Nucleobases are the building blocks from which the long chains of DNA and RNA molecules are composed in their phosphorylated nucleotide form.
In the DNA, which forms double strands similar to ropes, the 4 occurring nucleic bases form solid pairings with the respective complementary base via hydrogen bridges. The nucleobases consist of either a bicyclic purine or a monocyclic pyrimidine skeleton.
The 4 nucleobases adenine, guanine, cytosine and thymine, as building blocks of the long DNA double helix molecule chains, form the constant pairings adenine-thymine (A-T) and guanine-cytosine (G-C).
The two bases adenine and guanine each consist of a modified bicyclic six and five ring of the purine basic structure and are therefore also referred to as purine bases. The basic structure of the other two nucleic bases, cytosine and thymine, consist of a heterocyclic aromatic six-membered ring, which corresponds to a modified pyrimidine skeleton, which is why they are also referred to as pyrimidine bases. Since the RNA is mostly present as single strands, there are initially no base pairs. This only takes place during replication via the mRNA (messenger RNA).
The copy of the RNA strand consists of the complementary nucleobases analogous to the second strand of DNA. The only difference is that uracil is substituted for thymine in RNA. The DNA and RNA chain molecules are not formed in their pure form by the nucleobases, but instead, in the case of DNA, combine with the 5-sugar deoxyribose to form the corresponding nucleoside. In the case of RNA, the sugar group consists of ribose. In addition, the nucleosides are phosphorylated with a phosphate residue to form so-called nucleotides.
The purine bases hypoxanthine and xanthine, which are also found in DNA and RNA, correspond to modified thymine. Hypoxanthine is formed from adenine by replacing the amino group (-NH3) with a hydroxyl group (-OH), and xanthine is formed from guanine. Both nucleobases do not contribute to the transmission of genetic information.
One of the most important functions of the nucleobases that make up the double strands of DNA is to show presence at the intended position.
The sequence of the nucleobases corresponds to the genetic code and defines the type and sequence of amino acids from which proteins are composed. This means that the most important function of the nucleobases as a component of DNA consists of a passive, static role, i.e. they do not actively intervene in the metabolism and their biochemical structure is not changed by messenger RNA (mRNA) during the reading process. That partly explains the longevity of DNA.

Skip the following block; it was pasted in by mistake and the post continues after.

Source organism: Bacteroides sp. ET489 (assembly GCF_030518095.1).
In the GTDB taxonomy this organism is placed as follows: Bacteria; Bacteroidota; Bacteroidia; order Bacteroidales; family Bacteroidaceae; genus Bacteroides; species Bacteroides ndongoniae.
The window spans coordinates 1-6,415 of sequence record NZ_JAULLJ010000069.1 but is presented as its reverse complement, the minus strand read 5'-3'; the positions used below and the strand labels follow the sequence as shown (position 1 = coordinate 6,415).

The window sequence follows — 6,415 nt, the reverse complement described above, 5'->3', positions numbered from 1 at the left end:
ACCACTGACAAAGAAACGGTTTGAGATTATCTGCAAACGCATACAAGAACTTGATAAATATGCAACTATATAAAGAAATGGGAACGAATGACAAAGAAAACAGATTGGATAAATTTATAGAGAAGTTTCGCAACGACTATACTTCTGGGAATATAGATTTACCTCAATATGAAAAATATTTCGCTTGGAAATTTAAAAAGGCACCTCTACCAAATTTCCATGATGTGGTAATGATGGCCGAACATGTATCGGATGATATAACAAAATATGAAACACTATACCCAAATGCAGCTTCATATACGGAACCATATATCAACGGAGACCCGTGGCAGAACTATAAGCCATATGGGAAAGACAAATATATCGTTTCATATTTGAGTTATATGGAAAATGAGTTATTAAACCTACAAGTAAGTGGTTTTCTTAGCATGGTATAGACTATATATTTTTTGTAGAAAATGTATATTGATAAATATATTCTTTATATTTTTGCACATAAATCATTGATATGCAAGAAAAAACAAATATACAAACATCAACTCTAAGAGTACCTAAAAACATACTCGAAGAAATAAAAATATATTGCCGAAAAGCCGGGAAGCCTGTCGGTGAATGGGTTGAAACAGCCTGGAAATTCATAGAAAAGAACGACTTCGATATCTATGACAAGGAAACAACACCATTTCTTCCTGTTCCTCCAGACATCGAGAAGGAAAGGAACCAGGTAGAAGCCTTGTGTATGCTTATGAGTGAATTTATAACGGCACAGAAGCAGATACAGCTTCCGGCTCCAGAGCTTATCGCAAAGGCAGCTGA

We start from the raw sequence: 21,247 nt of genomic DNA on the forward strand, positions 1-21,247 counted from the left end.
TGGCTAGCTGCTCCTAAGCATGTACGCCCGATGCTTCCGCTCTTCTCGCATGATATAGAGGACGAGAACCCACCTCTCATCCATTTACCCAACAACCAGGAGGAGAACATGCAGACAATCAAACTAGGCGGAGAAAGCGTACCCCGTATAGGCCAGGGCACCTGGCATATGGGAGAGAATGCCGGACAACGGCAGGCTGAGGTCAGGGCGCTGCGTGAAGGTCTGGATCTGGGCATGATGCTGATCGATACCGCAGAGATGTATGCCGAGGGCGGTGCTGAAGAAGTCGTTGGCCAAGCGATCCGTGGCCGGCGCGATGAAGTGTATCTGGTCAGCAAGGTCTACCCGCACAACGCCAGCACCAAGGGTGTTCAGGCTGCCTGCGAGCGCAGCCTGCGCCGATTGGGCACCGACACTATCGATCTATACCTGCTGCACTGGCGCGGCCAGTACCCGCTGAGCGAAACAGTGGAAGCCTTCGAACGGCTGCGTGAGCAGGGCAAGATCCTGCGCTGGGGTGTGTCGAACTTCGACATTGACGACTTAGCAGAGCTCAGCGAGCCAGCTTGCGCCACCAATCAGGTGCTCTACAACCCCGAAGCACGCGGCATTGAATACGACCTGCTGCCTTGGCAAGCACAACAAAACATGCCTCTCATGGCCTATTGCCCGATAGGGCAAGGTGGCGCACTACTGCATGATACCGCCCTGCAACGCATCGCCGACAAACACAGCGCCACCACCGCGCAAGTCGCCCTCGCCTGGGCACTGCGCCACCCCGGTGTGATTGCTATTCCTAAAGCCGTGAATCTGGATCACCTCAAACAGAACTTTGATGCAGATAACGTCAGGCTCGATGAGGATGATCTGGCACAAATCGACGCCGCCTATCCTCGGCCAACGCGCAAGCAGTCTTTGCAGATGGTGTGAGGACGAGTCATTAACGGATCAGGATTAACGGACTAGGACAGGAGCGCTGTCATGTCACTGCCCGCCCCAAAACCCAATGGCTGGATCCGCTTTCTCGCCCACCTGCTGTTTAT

The half-life of mitochondrial DNA (mtDNA), during which half of the originally existing bonds between the nucleobases disintegrates, depends heavily on the environmental conditions and varies between around 520 years under average conditions with positive temperatures and up to 150,000 years under permafrost conditions .
As part of the RNA, the nucleobases play a somewhat more active role. In principle, when cells divide, the DNA double strands are broken up and separated from one another in order to be able to form a complementary strand, the mRNA, which, so to speak, forms the working copy of the genetic material and serves as the basis for the selection and sequence of the amino acids from which the intended proteins are assembled. Another nucleic base, dihydrouracil, occurs only in the so-called transport RNA (tRNA), which is used to transport amino acids during protein synthesis.
Some nucleobases fulfill a completely different function as part of enzymes that actively catalytically enable and control certain biochemical processes. Adenine fulfills its best-known task as a nucleotide in the energy balance of cells. Adenine plays an important role as an electron donor as adenosine diphosphate (ADP) and adenosine triphosphate (ATP) as well as a component of the nicotinamide adenine dinucleotide (NAD).
In the non-phosphorylated form, nucleobases consist exclusively of carbon, hydrogen and oxygen, substances that are ubiquitous and freely available. The body is therefore able to synthesize nucleobases itself, but the process is complex and energy-consuming.
Therefore, the recovery of nucleic acids by recycling is preferred, e.g. B. through the breakdown of proteins that contain certain compounds that can be isolated and converted into nucleic acids with little energy expenditure or even with energy gain. Nucleic acids do not usually occur in pure form in the body, but mostly as nucleosides or deoxynucleosides with an attached ribose or deoxyribose molecule. As a component of DNA and RNA and as a component of certain enzymes, the nucleic acids or their nucleosides are also reversibly phosphorylated with one to three phosphate groups (PO4-).
There is no reference value for an optimal supply of nucleobases. A deficiency or an excess of nucleobases can only be determined indirectly via certain disorders in the metabolism.
The nature of the dangers, disturbances and risks that are brought into connection with the nucleobases are errors in the number and sequence on the DNA or RNA strands, which lead to a change in the coding for protein synthesis.
If the body cannot remedy the fault via its repair mechanisms, it comes to the synthesis of biologically inactive or usable proteins, which in turn can lead to mild to serious metabolic disorders. It can e.g. B. gene mutations are present that can trigger symptomatic diseases from the outset via metabolic disorders, which may be incurable. But even in a healthy genome, copying errors can occur during the replication of the DNA and RNA chains, which affect the metabolism.
A known metabolic disorder in the purine balance is z. B. back to a genetic defect on the x chromosome. Because of the genetic defect, the purine bases hypoxanthine and guanine cannot be recycled, which ultimately promotes the formation of urinary stones and gout in the joints.